Leclerc recounts stressful Austrian GP conclusion

Charles Leclerc

A problem with the throttle pedal in the latter stages of the Formula 1 Austrian Grand Prix made for a stressful conclusion to the race for Charles Leclerc.

The Ferrari driver won the race from Max Verstappen, his third win of the season, after a strong performance from the Scuderia.

Starting second, Leclerc raced his way into the lead in the opening stint, before using an offset strategy to repass Verstappen later to confirm the victory.

However, in the final laps a problem with the throttle pedal threatened to derail his hopes.

“Only a little bit stressful! Very stressful,” he conceded when asked about the pressure he was under in the closing stages.

“The throttle was really inconsistent and in the middle of the corner, it will get stuck to whatever percentage.

“So, in Turn 3, it was very, very tricky because that’s where you don’t want any more speed in mid-corner.

“It was quite tricky to manage, not so much in the high speed, but mostly in the slow speed.

“At the end, we managed to get the car to the end, which is great.”

Leclerc enjoyed strong pace in Sunday’s race, allowing him to chase down Verstappen and pass the Red Bull driver for the lead – something he was unable to do during Saturday’s Sprint session.

He then had to repeat the task later on when Ferrari pitted him out of sequence to the championship leader, costing him track position.

It was a confident strategy from the Maranello pit wall which leveraged both the tyre advantage Leclerc had at the time, but also the inherent pace of the F1-75 and its ability to pass the Red Bull on track.

However, the Monegasque driver is at a loss as to where the additional pace came from in Sunday’s grand prix.

“We’ve been working quite a lot on my driving yesterday night and I knew that I had a bit more based on the medium,” he explained.

“But yeah, it was a surprise to do that much of a step forward, so we will have to analyse well to understand that.”

The result marked Leclerc’s first win since the Australian Grand Prix seven races ago and comes at a time when Red Bull threatened to begin walking away with the championship.

However, it was not all plain sailing for Ferrari as Carlos Sainz was forced out with an apparent power unit issue.

The Spaniard was shaping up for a move on Verstappen for second approaching Turn 4 on Lap 57 when his car bellowed smoke and eventually ignited.

“It was not an ideal and easy situation for sure,” Sainz said of his retirement.

“I saw my mirrors that the car was catching fire, but at the same time, I was pressing the brake, and as soon as I tried to jump out, I saw that the car was rolling backwards.

“I didn’t want to leave the car completely free, out of control, rolling backwards while jumping out, he added.

“I was calling the marshals to come and help me to put something on the tyres to stop the car rolling down, but I think the whole process was a bit slow and, at some point, there was so much fire that I had to really get a move on and jump out independently.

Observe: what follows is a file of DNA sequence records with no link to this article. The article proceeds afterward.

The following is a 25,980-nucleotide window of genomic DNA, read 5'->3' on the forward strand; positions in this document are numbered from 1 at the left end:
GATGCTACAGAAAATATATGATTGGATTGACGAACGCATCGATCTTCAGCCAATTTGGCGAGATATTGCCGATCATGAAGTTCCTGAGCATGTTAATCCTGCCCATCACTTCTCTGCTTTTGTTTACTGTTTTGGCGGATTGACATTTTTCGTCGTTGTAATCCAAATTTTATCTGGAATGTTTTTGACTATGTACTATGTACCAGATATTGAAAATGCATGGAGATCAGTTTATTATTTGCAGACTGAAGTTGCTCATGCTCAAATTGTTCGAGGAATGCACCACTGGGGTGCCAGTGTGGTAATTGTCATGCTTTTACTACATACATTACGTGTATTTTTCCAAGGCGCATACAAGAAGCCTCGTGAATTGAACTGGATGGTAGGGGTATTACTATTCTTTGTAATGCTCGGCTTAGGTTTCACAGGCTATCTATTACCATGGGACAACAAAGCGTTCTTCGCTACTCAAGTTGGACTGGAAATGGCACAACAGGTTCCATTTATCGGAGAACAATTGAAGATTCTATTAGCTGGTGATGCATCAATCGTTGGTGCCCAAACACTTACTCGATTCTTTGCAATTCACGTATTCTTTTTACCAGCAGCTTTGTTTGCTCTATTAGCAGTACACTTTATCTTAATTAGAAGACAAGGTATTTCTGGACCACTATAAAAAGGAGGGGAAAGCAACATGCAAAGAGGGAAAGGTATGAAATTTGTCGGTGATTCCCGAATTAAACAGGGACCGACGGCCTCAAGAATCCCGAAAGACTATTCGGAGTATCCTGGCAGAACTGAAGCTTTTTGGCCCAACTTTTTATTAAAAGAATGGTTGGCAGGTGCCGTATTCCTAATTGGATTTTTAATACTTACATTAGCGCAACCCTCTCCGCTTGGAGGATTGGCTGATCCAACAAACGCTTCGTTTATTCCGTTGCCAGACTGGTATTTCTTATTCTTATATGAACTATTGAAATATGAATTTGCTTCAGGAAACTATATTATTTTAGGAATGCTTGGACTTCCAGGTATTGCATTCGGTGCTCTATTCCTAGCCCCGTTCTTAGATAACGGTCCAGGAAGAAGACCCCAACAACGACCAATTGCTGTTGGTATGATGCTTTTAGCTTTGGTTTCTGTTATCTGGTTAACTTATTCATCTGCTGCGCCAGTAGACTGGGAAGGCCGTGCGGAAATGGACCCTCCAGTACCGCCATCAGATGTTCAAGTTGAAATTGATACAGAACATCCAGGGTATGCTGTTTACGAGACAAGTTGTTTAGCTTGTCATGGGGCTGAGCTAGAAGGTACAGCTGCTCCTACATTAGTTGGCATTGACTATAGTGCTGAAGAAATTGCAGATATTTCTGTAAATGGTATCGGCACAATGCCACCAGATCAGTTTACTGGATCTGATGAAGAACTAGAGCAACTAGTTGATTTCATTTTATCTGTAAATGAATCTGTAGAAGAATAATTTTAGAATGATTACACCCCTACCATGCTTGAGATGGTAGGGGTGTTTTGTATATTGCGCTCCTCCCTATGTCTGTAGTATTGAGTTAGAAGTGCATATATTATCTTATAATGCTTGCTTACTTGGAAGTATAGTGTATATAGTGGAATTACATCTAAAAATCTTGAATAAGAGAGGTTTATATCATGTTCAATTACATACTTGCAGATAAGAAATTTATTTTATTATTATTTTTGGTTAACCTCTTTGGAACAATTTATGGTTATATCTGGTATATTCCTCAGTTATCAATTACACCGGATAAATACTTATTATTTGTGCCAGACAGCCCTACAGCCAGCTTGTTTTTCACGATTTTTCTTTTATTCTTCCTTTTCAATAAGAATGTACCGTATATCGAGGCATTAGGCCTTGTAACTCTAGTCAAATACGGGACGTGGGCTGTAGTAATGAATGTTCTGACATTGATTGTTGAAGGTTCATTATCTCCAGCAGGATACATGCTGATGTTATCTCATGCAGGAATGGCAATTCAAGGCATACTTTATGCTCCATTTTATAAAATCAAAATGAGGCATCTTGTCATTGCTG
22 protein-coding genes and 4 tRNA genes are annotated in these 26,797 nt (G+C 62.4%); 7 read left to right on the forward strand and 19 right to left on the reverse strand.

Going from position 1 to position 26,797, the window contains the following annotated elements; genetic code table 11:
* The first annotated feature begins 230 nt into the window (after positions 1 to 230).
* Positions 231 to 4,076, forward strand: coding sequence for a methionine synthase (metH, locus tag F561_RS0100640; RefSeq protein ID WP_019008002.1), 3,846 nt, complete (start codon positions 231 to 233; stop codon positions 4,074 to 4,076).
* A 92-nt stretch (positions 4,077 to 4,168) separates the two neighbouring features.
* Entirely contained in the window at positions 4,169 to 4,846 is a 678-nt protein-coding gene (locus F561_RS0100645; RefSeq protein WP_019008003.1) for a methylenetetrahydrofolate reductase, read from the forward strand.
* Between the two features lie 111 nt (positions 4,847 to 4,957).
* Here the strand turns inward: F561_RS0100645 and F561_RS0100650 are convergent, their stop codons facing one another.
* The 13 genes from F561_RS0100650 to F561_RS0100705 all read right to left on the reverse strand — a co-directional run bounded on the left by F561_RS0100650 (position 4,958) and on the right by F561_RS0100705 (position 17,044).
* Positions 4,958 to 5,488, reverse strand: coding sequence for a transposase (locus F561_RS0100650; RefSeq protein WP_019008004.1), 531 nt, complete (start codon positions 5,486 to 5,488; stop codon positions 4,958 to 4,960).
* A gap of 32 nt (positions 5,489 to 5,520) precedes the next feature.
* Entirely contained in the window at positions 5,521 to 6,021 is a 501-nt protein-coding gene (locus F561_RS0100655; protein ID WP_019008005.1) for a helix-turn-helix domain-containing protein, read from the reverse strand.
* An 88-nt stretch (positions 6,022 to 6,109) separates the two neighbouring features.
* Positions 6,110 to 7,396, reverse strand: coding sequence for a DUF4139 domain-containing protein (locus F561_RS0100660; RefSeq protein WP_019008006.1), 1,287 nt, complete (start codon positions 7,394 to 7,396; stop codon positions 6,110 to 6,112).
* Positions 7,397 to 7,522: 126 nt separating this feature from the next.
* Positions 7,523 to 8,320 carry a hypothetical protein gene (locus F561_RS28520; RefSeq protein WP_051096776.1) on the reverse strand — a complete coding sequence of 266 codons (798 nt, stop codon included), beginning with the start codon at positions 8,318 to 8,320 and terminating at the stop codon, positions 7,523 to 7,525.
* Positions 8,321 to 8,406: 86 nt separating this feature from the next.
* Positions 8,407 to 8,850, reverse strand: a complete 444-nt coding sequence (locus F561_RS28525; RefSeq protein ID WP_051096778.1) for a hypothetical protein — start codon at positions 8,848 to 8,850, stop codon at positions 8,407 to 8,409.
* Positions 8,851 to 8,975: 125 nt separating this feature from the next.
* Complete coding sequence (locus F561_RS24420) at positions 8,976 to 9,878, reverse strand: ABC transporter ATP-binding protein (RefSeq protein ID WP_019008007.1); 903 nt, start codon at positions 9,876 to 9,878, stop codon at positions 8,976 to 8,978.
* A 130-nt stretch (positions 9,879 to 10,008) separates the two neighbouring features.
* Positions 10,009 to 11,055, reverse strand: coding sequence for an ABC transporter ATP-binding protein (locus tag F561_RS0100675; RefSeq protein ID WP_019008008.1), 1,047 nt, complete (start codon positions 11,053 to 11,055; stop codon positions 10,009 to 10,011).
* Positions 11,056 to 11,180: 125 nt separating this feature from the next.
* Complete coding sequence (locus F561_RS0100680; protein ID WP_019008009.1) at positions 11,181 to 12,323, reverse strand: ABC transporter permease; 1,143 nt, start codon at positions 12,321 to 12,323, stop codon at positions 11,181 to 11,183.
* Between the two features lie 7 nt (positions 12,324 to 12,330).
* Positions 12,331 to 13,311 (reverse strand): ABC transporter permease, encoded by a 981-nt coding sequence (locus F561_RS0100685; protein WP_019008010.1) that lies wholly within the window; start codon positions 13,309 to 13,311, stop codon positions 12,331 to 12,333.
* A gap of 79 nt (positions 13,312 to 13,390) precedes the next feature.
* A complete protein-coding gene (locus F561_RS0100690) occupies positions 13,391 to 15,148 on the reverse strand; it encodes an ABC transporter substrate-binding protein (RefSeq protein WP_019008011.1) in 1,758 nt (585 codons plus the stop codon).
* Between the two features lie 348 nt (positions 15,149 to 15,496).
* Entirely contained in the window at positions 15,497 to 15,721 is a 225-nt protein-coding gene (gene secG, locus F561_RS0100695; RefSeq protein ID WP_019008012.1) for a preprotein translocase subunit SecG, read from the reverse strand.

“It was just at that time that the first marshal arrived and stopped the car, so it’s definitely something we need to look at, what we could have done a bit faster, because it was not an easy situation to be in.”

According to team boss Mattia Binotto, early indications are the failure was “mechanical,” though the full picture wouldn’t be clear until a full analysis of the car was competed.

“We need to confirm,” he said.

“For what I heard, it’s only initial feedback, it’s more a mechanical one we got, but I cannot give you more details than that.”

Ferrari power units have proved brittle thus far in 2022, with the factory team and customers Haas and Alfa Romeo Sauber striking trouble.

It’s led Binotto to previously confess that there are concerns surrounding reliability.

“I think we’ve got only two engine failures so far, the others were, the power unit, more than two, but in terms of internal combustion engine, two,” the Italian explained on Sunday evening.

“Obviously, we need to look what happened today, is it the same we had already, the one in Baku with Charles.

“Very likely,” he added.

“It’s certainly a concern, but the people back at Maranello are working very hard to fix them, which is not solved yet.

“And obviously they’re look at what happened to Carlos, it’s not been solved yet, but we’ll have new elements and I know how strong they are working, how good they are.

“I can count on them that it will be addressed very soon.”

While power unit development is frozen under the regulations, changes can be made in the interests of reliability.

Formula 1 returns with the French Grand Prix at Paul Ricard on July 22-24.

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